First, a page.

The 1984 classic Terminator envisions a future taken over by warrior robots on a quest to eradicate humans. The story is a classic Frankesteinian tale of a hubris-fueled human invention getting out of hand and eventually turning against its creator. Recent developments in defense-related artificial intelligence (AI), such as autonomous drones, offer eerie reminders of the sci-fi plots of yesterday. And yet, while we may be tempted to ruminate on future robot armies, a more immediate AI threat is brewing right under our noses: heteromated terrorism, which occurs when humans engage in violent acts at the behest of AI technology.
Computer scientists Hamid Ekbia and Bonnie Nardi coined the term heteromation to describe “an extraction of economic value from low-cost or free labor in computer-mediated networks.” This refers to commercial technology that pushes critical tasks to the end users: humans. We can think of a person scanning products at the supermarket self-check-out line at the prompting of a machine, or someone uploading valuable personal information at Facebook’s request in order to help enrich the company with data that can be turned into ad revenue.
If automation involves machines doing the work of humans, heteromation refers to the way machines task humans with essential actions. As Ekbia and Nardi argue, heteromation turns “artificial intelligence on its head” by extracting free or low-cost labor from willing human participants.
Given the prevalence of so-called “bot” agitation on social media, and given the fact that social media serves as a primary platform for political recruitment, it is not a stretch to envision acts of heteromated terrorism becoming a trend. Filmmakers and authors have imagined the AI threat as a rational process, whereby non-human entities accumulate power and eventually move to systematically replace humans. But heteromated terrorism is something arguably more dangerous—and also more likely to occur in the near term, as it marries the power and reach of algorithmic content production and targeting with humans’ propensity for irrational outbursts.
For example, an individual could be radicalized at home through the relentless input of bot-generated content online, boosted and repeated ad nauseam into an echo chamber the target human considers credible. The human would then take up arms and fight for a cause of the network’s choosing.
Heteromated terrorism could manifest itself as a conscious enterprise, sponsored by a state or a sophisticated non-state actor that lets bots loose on unsuspecting social-media users. It could also emerge as the natural byproduct of AI engagement with today’s acerbic body politic—autonomous bots radicalizing themselves online and in turn becoming independent agents of subversion. Regardless of whether it is planned or spontaneous, the threat of heteromated terrorism is upon us.
The Two Radicals
To realize how likely the rise of heteromated terrorism is, we need only look back at the highly publicized radicalization of two political actors—one artificial and one human—which took place in 2016.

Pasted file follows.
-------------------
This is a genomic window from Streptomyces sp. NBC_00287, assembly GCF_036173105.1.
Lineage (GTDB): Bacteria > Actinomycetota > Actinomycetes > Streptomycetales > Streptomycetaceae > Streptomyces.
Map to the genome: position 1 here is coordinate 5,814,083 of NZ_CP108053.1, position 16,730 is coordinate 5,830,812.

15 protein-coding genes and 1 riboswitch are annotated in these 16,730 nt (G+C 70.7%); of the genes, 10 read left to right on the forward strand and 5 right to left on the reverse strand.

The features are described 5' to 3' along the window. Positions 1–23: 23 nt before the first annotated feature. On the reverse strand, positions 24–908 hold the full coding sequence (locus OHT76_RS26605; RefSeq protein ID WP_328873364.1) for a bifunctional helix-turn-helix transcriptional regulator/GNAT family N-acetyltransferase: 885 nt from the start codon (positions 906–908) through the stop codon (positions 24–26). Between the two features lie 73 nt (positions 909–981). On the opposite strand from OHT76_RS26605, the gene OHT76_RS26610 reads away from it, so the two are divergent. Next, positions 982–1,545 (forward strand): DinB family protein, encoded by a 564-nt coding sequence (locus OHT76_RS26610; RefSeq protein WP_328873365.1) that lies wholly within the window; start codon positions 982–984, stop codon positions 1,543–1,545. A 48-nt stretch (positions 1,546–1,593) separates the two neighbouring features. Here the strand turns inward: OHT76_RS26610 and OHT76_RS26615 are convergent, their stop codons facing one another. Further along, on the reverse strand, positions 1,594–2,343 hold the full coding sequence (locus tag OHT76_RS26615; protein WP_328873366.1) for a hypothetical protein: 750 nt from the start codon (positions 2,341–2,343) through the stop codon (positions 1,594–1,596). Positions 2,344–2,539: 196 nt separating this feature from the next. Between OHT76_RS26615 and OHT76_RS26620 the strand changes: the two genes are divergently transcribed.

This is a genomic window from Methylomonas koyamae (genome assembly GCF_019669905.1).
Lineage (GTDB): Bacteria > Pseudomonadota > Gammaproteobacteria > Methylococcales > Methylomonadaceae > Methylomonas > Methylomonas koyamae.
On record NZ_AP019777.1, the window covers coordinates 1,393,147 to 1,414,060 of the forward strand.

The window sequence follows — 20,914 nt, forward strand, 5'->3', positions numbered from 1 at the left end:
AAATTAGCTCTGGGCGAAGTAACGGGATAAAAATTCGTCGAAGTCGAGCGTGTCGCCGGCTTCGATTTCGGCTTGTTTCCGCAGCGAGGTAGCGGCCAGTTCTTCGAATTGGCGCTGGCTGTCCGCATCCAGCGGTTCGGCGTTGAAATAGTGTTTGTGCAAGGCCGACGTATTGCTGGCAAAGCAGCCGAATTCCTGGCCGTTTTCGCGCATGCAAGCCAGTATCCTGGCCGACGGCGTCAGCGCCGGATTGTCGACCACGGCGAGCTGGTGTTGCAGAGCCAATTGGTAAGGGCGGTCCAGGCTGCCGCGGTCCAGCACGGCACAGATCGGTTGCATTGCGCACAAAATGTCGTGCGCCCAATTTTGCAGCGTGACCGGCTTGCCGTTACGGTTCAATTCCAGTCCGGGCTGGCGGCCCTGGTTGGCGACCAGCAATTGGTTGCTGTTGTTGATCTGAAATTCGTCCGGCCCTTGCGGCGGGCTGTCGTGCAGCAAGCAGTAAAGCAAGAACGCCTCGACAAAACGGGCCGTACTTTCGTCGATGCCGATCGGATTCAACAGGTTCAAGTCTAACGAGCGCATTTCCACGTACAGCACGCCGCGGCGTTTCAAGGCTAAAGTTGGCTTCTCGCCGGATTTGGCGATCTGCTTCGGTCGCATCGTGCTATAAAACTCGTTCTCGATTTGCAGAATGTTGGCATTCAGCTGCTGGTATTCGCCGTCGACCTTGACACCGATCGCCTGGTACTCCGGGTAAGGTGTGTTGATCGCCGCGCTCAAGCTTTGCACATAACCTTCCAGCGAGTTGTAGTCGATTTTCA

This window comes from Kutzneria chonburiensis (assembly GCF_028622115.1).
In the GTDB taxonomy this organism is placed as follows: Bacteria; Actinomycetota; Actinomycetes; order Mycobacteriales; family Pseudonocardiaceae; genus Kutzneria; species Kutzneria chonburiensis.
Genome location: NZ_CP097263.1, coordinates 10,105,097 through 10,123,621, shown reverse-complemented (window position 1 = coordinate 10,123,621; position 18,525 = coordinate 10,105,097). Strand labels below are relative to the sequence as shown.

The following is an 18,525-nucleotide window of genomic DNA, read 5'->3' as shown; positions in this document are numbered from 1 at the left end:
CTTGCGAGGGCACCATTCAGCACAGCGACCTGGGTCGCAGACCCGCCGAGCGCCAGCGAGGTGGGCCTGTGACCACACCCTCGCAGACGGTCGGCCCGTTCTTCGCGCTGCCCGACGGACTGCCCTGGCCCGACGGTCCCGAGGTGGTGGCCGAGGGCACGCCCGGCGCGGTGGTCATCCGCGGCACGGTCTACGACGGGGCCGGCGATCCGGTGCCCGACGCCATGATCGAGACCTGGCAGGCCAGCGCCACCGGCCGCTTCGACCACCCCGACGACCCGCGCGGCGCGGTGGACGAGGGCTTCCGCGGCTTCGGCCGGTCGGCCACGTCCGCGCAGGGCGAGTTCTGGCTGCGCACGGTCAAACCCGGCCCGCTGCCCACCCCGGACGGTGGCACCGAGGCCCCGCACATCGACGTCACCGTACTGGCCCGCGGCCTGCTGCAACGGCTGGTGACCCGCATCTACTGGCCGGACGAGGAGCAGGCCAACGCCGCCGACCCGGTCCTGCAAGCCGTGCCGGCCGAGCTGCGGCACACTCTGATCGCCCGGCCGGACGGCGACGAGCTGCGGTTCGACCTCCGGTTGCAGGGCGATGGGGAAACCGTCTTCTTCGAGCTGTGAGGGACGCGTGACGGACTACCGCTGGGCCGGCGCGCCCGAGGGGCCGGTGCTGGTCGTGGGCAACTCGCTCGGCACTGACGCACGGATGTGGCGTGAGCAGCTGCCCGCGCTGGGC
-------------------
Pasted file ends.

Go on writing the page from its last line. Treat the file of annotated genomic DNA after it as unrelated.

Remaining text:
The first example is the seemingly innocuous radicalization of “Tay,” a Microsoft-created AI bot. Tay was released onto Twitter under the handle @TayTweets, and within twenty-four hours, users had successfully taught it to spew conspiracy theories and racist tweets. “I fucking hate feminists and they should die and burn in hell,” wrote Tay in a March 26 tweet . Four minutes later, Tay tweeted, “Hitler was right I hate the Jews.” Some of the outbursts were merely parroting what other users had written—but some of the comments were developed by the bot itself after picking up topics and lingo from the Twitterverse. Microsoft shut down Tay, but the lesson was clear: an autonomous, artificially intelligent entity could task itself with inciting hatred to millions, even though it had not been designed for that purpose.
The second radicalization example is that of Edgar Maddison Welch, a human from Salisbury, North Carolina. On December 4, 2016, Welch walked into Comet Ping Pong Pizza in Washington, DC armed with a semi-automatic rifle and on a mission to rescue children he thought were being held captive. Welch had been motivated by extremist media outlets like InfoWars and Breitbart, as well as by Twitter and message boards that had become increasingly prone to promoting conspiracy theories. According to Welch’s echo chamber, the pizza parlor in question was host to a pedophile ring in which then-presidential candidate Hillary Clinton was supposedly implicated. The accusation was blatantly untrue and absurd, but like many extreme viewpoints, it gained a gullible audience online.
Tay and Welch represent two sides of what a heteromated terror equation might look like. On one side would be an artificially intelligent network pushing extremism, and on the other, a willing human nudged to act on behalf of the network’s objectives. What makes heteromation such a pressing concern today is that we already know Welch’s radicalization was likely influenced, if not by sophisticated artificial intelligence, then at least by a cadre of relatively simple bots that helped amplify the so-called Pizzagate conspiracy theory over social media.